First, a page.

Thrive by IU Health

September 24, 2020

Practicing Mindfulness During Times of Uncertainty

Practicing Mindfulness During Times of Uncertainty

The COVID-19 pandemic has underscored the fact that things in life can be out of our control. That sense of unpredictability can cause heightened emotions, leaving you feeling disengaged, fearful, scattered and overwhelmed. Fortunately, there are ways to channel these feelings productively.

“Anyone who is aware of stress and wants to find some peace would benefit from practicing mindfulness,” said John Shephard, who is the IU Health mindfulness program manager and an ICU nurse.

In normal circumstances, we’re prone to hide or not be as aware of our emotions. But 2020 is a different story. Since emotions are on the surface for a lot of us, now is a great time to begin practicing mindfulness. That’s because this practice brings awareness to our emotions and thought patterns, Shephard said.

Practicing mindfulness is a valuable tool for dealing with stress, anxiety, uncertainty and fear. Mindfulness can also lower blood pressure and reduce pain.

What is mindfulness?

Mindfulness is a mindset, said Shepard, who first began practicing mindfulness five years ago.

“It’s paying attention to what you’re paying attention to,” said Shephard, “It’s about noticing where your attention is going on a moment-to-moment basis.”

While social distancing measures may have caused a feeling of disconnect with others, now is a good time to connect with yourself.

“It’s about coming back and noticing what’s going on with yourself in any given situation,” Shephard said.

“The hard part of doing that is you realize there are so many thoughts, emotions and biases that are impacting you, so your focus gets pulled different directions,” said Shepard.

People often have the misconception that mindfulness and meditation are the same thing.

“Meditation is the gymnasium to mindfulness because you focus your mind and attention on one thing to strengthen your attention,” Shepard said. As you become more comfortable with recognizing and focusing in on your thoughts, you will begin to better understand yourself and what causes you to feel certain emotions.”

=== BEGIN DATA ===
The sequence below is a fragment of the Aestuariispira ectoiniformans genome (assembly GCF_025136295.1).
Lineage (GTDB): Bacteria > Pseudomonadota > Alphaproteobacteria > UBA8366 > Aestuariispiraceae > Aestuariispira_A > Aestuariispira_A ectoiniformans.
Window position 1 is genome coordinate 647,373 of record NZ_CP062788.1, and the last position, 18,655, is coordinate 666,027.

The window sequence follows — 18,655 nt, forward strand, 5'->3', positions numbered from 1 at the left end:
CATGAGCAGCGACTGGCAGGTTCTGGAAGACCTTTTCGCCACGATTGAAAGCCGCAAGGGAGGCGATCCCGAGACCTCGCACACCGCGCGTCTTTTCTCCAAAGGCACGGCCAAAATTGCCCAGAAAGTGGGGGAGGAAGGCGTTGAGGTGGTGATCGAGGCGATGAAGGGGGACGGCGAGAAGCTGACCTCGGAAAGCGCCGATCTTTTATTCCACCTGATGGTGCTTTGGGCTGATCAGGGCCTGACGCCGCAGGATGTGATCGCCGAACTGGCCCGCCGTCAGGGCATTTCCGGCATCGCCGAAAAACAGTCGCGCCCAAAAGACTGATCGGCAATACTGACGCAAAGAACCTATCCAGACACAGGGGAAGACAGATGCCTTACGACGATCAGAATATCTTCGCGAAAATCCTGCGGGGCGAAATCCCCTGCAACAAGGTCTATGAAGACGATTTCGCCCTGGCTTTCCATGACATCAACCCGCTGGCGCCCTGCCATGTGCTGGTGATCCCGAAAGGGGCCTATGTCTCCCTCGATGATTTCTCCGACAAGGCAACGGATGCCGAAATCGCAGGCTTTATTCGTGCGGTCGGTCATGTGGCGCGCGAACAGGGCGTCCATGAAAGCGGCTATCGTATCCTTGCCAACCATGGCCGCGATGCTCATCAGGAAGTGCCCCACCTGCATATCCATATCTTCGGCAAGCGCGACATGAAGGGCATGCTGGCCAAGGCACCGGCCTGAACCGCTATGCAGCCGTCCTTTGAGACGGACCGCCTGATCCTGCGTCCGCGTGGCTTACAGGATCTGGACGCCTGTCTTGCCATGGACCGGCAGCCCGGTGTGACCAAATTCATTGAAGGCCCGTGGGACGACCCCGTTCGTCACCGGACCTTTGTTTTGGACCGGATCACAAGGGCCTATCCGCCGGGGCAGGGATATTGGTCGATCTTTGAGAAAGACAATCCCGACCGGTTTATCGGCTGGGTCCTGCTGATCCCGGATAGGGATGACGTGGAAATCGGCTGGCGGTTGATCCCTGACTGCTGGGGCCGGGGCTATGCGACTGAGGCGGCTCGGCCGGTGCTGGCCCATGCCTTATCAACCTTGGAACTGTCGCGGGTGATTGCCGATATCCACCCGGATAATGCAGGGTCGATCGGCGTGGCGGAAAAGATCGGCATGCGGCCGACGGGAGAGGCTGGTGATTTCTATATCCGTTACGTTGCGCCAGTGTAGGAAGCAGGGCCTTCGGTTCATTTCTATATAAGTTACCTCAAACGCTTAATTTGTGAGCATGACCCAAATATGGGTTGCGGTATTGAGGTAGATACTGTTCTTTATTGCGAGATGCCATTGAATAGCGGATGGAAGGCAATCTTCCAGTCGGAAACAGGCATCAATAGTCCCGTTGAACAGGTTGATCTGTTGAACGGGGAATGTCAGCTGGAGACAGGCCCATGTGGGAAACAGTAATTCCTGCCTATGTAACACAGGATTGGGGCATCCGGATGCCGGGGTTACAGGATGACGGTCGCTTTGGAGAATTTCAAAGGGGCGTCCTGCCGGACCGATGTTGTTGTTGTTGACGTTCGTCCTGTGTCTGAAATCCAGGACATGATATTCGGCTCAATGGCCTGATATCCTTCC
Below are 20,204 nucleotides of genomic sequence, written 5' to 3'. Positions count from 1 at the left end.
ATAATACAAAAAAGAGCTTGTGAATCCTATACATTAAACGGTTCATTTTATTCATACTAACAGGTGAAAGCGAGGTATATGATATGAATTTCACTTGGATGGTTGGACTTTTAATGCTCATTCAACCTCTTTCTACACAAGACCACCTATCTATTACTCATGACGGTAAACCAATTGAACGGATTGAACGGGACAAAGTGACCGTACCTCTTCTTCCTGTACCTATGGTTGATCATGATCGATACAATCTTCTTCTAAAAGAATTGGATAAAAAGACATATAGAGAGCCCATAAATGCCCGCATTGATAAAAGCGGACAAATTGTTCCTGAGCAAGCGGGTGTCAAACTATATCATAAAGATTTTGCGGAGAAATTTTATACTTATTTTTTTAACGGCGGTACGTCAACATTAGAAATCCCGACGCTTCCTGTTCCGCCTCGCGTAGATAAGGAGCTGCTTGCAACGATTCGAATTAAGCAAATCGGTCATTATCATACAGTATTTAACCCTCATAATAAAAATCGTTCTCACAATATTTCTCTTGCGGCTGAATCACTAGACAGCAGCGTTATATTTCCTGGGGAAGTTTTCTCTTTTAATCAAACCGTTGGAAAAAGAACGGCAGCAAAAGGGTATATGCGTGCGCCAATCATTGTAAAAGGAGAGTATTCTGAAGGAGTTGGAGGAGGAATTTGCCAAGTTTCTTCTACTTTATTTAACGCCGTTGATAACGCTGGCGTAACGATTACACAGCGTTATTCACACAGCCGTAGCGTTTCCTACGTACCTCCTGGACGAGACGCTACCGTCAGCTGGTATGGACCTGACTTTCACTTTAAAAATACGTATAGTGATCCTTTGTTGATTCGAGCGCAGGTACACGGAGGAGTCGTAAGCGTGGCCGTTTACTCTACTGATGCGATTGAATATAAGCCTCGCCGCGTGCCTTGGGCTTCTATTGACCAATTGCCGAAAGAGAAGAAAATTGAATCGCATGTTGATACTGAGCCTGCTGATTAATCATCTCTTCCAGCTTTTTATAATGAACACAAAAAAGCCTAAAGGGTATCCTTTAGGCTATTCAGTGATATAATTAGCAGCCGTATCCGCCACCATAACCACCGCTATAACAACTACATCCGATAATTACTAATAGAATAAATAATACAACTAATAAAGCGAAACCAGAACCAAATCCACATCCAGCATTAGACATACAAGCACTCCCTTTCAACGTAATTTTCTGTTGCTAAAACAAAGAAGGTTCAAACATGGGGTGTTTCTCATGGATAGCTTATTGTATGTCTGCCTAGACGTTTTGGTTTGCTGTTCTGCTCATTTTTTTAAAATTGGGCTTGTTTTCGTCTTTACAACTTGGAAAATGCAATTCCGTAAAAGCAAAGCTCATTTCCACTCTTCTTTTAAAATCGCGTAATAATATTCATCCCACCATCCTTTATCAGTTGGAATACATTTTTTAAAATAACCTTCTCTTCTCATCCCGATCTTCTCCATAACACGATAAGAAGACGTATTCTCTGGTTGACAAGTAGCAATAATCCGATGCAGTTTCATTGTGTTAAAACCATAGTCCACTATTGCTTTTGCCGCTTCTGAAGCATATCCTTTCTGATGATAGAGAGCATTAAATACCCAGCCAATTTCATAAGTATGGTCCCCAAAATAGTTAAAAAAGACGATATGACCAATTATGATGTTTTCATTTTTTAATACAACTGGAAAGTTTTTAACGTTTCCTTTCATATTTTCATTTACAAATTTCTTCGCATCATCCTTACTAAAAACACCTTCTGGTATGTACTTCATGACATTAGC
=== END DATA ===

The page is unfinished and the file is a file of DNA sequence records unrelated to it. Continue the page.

Why should I practice mindfulness?

Practicing mindfulness, especially in times of difficulty, can help you recognize thought patterns you may benefit from correcting while remaining present.

“We have about 70,000 thoughts per day, so creating some space between you and your thoughts can feel really good,” said Shepard.

By consistently taking some time to observe yourself and your thoughts from the outside without judgment, you may notice the following:

  1. Improvement of your ability to stay focused
  2. Deepened emotional intelligence
  3. Strengthened self-awareness
  4. Overall feeling more grounded

It’s important to note that while some may experience immediate benefits from practicing mindfulness, Shepard emphasized that it takes time and practice for most people to be able to make these connections.

“Practicing mindfulness isn’t for everybody, especially those who have suffered trauma or emotional abuse,” Shepard added.

If you have experienced any type of psychological distress and are interested in practicing mindfulness, do so under the direction of a therapist.

How do I get started?

Introducing mindfulness and meditation techniques into your life can help ease feelings of anxiety and fear. While it may sound simple, shutting off voices in your head can be very difficult at times, especially when you are overwhelmed. Techniques include:

  • Paying attention. Take time to notice how you feel in different environments.
  • Living in the moment. Find joy in the moment. Rather than planning ahead or wishing for the past, focus on where you currently are.
  • Giving yourself a break. Treat yourself as you would a friend.
  • Breathing. Close your eyes. Pay attention how your breath moves in an out of your body. Start by filling your lungs from the bottom and up to your shoulders. Feel the air enter and exit your nose.

Shepard offered the following tips to beginners looking to incorporate mindfulness into their lives:

  • Start small: Practice for just a minute or two. Practicing regularly is more important than how long you meditate for.
  • Consistency is key: The more you practice, the more comfortable you will feel. Take some time for yourself each day to clear your mind.
  • Use what is out there: There are all kinds of free meditation apps to help guide you. Shepard recommends: Insight Timer, Headspace and 10% Happier. You can also attend a mindfulness class in your community.

“Above all, be patient and kind with yourself,” Shephard said. “When you begin a meditation or mindfulness practice, it can be difficult. One of the most important things you can do is bring self-compassion to it and give yourself plenty of room.”

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